Partners for Peace has been working to change attitudes, save lives, and end abuse for more than 35 years.
Our goal? To help create communities where domestic abuse and dating abuse are things of the past. Where people and families can thrive in healthy relationships and live without isolation and fear.
We know that it takes whole communities working together to accomplish these goals. That’s why, throughout the year and throughout our communities, we participate in activities designed to raise awareness about domestic and dating abuse. Some are part of national or statewide campaigns, some are organized by Partners for Peace, and some grow out of ideas suggested by creative, caring community members who want to make a difference.
Some national and state initiatives are:
Each October, communities across the nation join together to recognize the existence of Domestic Violence and to honor those who have been affected by violence with vigils, walks, and other awareness-raising activities. DVAM was first recognized in October of 1987—the same year the first national toll-free domestic violence hotline became available. For more information about the history of DVAM, please visit the National Coalition Against Domestic Violence’s website.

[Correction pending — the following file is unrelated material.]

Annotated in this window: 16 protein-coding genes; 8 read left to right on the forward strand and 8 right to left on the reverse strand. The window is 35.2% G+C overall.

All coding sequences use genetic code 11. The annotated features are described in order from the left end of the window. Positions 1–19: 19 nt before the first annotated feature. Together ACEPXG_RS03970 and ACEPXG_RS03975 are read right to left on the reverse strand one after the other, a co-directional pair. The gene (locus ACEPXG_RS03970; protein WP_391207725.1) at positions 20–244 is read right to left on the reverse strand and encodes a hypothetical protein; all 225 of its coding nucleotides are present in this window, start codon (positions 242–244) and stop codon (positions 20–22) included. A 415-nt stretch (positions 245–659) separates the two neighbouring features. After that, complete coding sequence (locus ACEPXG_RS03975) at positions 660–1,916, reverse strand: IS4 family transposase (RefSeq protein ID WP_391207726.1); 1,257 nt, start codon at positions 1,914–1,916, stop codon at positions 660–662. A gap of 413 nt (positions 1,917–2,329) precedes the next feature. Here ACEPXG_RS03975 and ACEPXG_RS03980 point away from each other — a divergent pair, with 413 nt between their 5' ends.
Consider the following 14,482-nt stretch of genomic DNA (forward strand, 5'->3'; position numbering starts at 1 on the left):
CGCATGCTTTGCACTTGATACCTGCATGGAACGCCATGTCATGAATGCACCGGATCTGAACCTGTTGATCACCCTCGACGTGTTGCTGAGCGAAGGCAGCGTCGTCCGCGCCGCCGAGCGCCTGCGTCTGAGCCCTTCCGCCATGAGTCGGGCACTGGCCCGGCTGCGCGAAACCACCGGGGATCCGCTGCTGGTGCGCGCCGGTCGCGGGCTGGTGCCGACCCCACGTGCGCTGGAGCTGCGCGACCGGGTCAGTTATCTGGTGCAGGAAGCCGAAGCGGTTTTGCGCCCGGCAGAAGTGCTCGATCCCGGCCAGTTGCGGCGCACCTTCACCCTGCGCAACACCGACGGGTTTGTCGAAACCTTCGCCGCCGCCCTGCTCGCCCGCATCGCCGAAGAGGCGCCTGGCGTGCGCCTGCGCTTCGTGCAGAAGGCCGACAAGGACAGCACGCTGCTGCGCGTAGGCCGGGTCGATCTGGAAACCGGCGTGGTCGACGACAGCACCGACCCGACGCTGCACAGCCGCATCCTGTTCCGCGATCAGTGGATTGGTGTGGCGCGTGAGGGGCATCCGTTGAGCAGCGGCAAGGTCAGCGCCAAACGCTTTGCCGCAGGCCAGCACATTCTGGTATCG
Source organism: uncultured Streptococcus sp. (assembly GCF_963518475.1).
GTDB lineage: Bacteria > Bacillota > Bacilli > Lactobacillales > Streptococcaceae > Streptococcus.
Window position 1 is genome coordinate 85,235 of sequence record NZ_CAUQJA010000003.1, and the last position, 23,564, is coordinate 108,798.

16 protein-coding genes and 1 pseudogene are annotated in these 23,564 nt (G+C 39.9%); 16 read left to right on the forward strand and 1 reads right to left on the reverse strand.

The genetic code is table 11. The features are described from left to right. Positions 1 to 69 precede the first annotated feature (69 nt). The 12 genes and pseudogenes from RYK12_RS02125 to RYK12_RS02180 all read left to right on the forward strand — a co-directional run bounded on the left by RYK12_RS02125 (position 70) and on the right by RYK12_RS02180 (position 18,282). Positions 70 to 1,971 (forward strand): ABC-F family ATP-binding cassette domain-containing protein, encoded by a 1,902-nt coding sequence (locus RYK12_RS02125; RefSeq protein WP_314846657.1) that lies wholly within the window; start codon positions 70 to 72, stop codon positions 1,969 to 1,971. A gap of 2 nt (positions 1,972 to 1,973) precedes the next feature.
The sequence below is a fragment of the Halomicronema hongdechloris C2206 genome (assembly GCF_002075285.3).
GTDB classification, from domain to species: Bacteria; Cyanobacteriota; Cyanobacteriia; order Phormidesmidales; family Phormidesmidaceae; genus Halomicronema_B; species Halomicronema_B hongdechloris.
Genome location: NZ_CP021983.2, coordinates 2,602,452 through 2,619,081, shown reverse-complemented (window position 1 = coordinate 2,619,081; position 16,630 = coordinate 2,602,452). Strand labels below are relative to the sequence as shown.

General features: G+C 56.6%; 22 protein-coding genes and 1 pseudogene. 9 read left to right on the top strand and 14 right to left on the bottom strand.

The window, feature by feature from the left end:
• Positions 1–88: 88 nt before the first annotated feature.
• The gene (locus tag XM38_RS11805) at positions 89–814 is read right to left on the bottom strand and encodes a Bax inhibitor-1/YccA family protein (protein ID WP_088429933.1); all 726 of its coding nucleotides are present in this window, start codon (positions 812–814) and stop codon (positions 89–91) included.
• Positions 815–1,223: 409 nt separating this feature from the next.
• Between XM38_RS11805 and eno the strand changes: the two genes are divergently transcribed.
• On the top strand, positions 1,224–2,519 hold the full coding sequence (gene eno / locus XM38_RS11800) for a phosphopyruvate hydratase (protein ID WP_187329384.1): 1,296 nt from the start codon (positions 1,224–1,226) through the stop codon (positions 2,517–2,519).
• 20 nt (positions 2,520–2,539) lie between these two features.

National Teen Dating Violence Awareness and Prevention Month
In February, this awareness campaign spotlights youth-inspired and coordinated activities designed to promote healthy relationships and awareness about teen dating violence.
Knowledge Empowers Campaign
We know the right words are sometimes hard to find.
With that thought in mind, Partners for Peace began our Library Campaign in 2003. That year during Domestic Violence Awareness Month we donated books and materials about abuse to every library in Penobscot County. A year later, the Maine Coalition to End Domestic Violence picked up the initiative and it became a statewide effort.
Today, our Knowledge Empowers Campaign is thriving. Our goal is to make information, outreach materials, and resources accessible to every child, teen, and adult in Penobscot and Piscataquis Counties. Recognizing the pervasive nature of the problem and the widespread need for information, we donate books that appeal to many different audiences—including children, teens, and adults—and that cover many different topics.
Throughout October, participating public, private, and school libraries display the selected books and materials. Below are our 2016 books; check your local library’s catalog for previous years’ selections.
Other Community Activities
- The Clothesline Project
The Clothesline Project began in 1990 on Cape Cod as an effort to bear witness to the epidemic of violence against women and to help survivors and those who care about them heal. The first clothesline carried 31 shirts in different colors, each color-coded and decorated to represent a particular woman’s experience. Since its inception, the Clothesline Project has grown into an international effort, with more than 500 projects throughout the world.
- Take Back the Night
Co-hosted by the University of Maine’s Student Women’s Organization and the Safe Campus Project, this annual event brings together members of the campus community and beyond to rally against sexual violence and domestic abuse.